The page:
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The history of rope making

thick rope knot

What is rope making?

Rope making is the process of twisting lots of fibres together to make one strong rope. A rope’s job is to remain wound together, even when contorted or knotted, otherwise it would not have enough tensile strength to pull heavy objects or keep its stability. 

How to make ropes

Nowadays, the rope making process is largely industrialised, with ropes created by machines. But essentially, there are four parts to rope production:

  1. Prepare the fibres by twisting. 
  1. Spin the fibres, or bunch them, into yarn.
  1. These yarns are then twisted – in a process called forming – into strands.
  1. Next up is laying – where multiple strands are twisted together, to form a complete rope.

What material is used to make ropes?

Most fibres can be used to make a rope, but depending on the type used to make the strands, and ultimately the rope, some will inevitably be stronger than others. The strongest type of natural rope, for example, is a manila rope, whereas for synthetic rope you should go for nylon or polypropylene. Synthetic ropes such as these are strong, lightweight and are great value for money. 

The different rope making techniques

The material of a rope can differ, and so can the technique of braiding or twisting a rope. We have listed a few types of rope making techniques below:

  • Twisted rope: To form a twisted rope, fibres are spun into yarns and then twisted into strands. These separate strands are then twisted together to create a rope.
  • Braided rope: This type of rope is created by braiding yarn together to form a tube-like structure. The benefit of this is that they have better flexibility than a twisted rope.

Plaited rope: A plaited rope is relatively simple and is similar to a twisted rope, except the strands are plaited instead.

A brief history of rope making

The history of rope is actually a lot more intricate than you might think. So without further ado, let’s dive in.

When were ropes invented?

Rope making has been an essential part of history, and dates back to prehistoric times around 28,000 years ago. Originally, ropes were made from twisting plant fibres, or anything individuals could source locally, together – and it’s not so different today. Rope making spread to many civilizations, but first became popular with the Egyptians – then moving onto the Chinese dynasties and the rest of the world.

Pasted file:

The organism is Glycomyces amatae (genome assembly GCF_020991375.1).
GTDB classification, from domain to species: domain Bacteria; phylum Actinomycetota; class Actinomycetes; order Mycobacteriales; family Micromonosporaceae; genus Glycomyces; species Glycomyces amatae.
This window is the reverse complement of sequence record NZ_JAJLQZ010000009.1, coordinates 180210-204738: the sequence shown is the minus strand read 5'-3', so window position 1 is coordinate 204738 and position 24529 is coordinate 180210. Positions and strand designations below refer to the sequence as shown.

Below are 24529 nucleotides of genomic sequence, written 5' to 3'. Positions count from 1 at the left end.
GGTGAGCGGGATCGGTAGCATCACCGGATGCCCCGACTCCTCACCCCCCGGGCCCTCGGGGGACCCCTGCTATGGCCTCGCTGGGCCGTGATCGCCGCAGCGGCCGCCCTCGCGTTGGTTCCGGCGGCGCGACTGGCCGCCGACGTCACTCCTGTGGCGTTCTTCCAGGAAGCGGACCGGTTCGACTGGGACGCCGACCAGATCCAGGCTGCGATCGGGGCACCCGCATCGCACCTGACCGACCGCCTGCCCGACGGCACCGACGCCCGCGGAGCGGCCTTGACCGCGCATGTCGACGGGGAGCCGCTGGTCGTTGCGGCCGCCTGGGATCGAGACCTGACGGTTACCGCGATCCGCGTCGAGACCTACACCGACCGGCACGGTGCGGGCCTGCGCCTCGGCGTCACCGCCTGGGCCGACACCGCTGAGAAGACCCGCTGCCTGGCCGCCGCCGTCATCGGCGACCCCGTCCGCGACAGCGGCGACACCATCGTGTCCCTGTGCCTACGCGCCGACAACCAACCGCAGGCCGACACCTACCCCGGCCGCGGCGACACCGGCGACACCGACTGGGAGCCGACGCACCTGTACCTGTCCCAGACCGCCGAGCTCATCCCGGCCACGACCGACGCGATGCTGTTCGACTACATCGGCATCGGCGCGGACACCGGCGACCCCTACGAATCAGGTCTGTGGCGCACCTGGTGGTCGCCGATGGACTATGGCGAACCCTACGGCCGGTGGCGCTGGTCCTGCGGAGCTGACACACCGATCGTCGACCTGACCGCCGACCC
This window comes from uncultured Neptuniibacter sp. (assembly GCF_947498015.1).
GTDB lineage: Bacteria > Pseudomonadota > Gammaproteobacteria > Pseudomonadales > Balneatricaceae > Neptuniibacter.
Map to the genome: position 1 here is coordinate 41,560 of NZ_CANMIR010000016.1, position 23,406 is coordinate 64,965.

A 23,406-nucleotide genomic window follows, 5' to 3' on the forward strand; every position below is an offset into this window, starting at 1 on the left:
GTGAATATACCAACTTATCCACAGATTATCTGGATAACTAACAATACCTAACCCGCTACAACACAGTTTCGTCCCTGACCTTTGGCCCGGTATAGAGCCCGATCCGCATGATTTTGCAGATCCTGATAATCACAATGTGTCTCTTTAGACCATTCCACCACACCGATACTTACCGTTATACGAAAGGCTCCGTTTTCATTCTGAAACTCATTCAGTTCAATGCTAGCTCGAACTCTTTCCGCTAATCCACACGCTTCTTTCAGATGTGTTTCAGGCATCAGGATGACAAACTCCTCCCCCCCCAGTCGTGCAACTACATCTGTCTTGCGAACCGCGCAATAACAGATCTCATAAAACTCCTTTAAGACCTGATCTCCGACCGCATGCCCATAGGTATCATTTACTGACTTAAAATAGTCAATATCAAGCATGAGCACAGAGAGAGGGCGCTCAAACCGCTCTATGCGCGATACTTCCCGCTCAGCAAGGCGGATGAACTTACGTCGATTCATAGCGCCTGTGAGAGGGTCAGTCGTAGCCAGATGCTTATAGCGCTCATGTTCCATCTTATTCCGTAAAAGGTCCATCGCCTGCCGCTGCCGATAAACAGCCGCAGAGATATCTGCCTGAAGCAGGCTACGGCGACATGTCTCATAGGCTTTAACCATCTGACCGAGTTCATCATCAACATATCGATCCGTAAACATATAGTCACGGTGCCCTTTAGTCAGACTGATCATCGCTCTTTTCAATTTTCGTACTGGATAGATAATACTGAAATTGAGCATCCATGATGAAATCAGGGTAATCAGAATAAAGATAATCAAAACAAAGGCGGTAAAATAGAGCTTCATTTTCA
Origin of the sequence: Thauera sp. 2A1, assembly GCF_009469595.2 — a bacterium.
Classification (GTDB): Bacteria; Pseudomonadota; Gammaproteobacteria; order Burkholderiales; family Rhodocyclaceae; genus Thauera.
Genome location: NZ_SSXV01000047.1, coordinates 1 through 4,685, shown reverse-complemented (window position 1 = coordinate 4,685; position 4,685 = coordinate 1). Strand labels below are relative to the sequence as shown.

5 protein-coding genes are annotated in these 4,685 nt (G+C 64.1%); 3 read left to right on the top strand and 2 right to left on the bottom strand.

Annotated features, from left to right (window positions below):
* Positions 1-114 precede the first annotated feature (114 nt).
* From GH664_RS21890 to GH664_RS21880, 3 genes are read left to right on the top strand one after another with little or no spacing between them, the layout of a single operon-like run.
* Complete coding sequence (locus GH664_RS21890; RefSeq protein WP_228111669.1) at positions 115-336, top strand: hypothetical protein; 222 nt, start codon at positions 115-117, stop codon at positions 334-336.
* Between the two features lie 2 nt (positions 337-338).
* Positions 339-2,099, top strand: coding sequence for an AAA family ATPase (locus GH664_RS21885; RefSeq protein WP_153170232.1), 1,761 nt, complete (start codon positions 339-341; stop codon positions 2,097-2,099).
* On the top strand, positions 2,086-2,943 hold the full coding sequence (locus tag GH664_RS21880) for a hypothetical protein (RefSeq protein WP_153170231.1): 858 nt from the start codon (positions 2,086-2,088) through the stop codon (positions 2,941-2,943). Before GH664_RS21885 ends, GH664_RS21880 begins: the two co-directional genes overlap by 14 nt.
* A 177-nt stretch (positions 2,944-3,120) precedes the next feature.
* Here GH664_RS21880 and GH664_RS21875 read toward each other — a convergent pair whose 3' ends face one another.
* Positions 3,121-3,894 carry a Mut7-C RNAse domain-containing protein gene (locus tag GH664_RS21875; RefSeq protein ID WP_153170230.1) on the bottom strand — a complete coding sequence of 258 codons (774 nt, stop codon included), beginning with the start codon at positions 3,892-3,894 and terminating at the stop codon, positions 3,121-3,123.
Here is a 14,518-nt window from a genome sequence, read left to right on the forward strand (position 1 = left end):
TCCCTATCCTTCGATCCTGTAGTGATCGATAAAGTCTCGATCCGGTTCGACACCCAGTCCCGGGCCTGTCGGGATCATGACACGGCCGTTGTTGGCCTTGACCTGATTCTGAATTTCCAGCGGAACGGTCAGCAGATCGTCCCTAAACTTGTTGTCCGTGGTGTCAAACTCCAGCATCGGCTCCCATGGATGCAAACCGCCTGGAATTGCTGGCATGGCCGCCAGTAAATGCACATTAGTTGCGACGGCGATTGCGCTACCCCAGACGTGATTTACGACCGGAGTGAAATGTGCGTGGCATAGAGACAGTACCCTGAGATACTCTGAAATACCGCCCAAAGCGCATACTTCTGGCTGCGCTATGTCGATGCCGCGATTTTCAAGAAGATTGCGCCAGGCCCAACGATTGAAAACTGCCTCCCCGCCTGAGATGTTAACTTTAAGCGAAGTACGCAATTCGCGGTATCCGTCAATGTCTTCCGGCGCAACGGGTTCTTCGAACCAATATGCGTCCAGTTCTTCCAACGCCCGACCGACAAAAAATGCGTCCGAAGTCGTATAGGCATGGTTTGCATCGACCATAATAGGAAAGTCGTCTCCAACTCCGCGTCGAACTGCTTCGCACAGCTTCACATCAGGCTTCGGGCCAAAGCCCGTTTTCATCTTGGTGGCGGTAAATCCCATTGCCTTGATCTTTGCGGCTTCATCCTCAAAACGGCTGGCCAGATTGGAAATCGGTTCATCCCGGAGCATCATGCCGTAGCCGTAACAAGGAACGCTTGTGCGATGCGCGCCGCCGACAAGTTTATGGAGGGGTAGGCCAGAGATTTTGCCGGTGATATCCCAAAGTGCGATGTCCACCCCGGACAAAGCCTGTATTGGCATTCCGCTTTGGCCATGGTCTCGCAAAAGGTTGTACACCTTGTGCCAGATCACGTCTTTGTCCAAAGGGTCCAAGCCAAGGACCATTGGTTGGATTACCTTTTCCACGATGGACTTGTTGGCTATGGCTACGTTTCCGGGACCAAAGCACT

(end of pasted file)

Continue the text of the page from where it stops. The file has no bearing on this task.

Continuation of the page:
The ancient Egyptians were the first to create rope making tools, and ropes became essential for moving materials to use for building the pyramids and monuments. Some tombs actually show this process in their wall paintings – these are called reliefs. Other parts of the world realised the usefulness of ropes in industry and daily life, becoming a massive global industry. 

How was traditional rope made?

Rope was traditionally made in a ropewalk – this referred to the rope factories. These buildings were long, low, and often completely outdoors. Later, ropewalks were either roofed or housed inside. Unlike most other industrial factories, ropewalks were placed outside of cities because of the high fire risk they posed. Due to the extremely long lengths of rope that needed to be made, these factories were often around a quarter of a mile long – sometimes even longer. In a ropewalk, long fibres would be laid down and twisted together to make one strong rope. The strength of the rope comes from these fibres being wound together multiple times over. Usually, ropewalks were operated by hand or hand-operated tools, but this later developed. 

Chatham Dockyard in Kent has the only traditional working ropewalk, and rope has been made there for around 400 years. It also contains a ropery museum for people to check out the history of rope making in even more depth.

How rope making has evolved

The industrial revolution pushed for steam-powered machines, progressing into electric use. Some electricity powered ropewalks hung around until the mid 20th century. As a rope making method, the ropewalk was efficient but slow and things began to change.

The desire for stronger, thicker ropes began with the increase in sea trading. The use of ropes on ships was essential and the ropewalks couldn’t keep up with the demand. Natural materials – that were usually used for rope making – could no longer be used due to them shrinking when they got wet. Manila is the material of choice for rope usage on boats – it’s strong and doesn’t stretch. 

This is where we see a move towards rope making as we know it today, and away from slower processes like ropewalks. These days, ropes are mass produced quickly and in large quantities to keep up with the ever growing rope industry. 

Feeling inspired by the rich history of rope making? If you’re interested in buying some ropes, rather than making them yourself, then we can help. Or maybe you’re unsure what type of rope you need, in that case – contact us today to satisfy all of your rope needs. 

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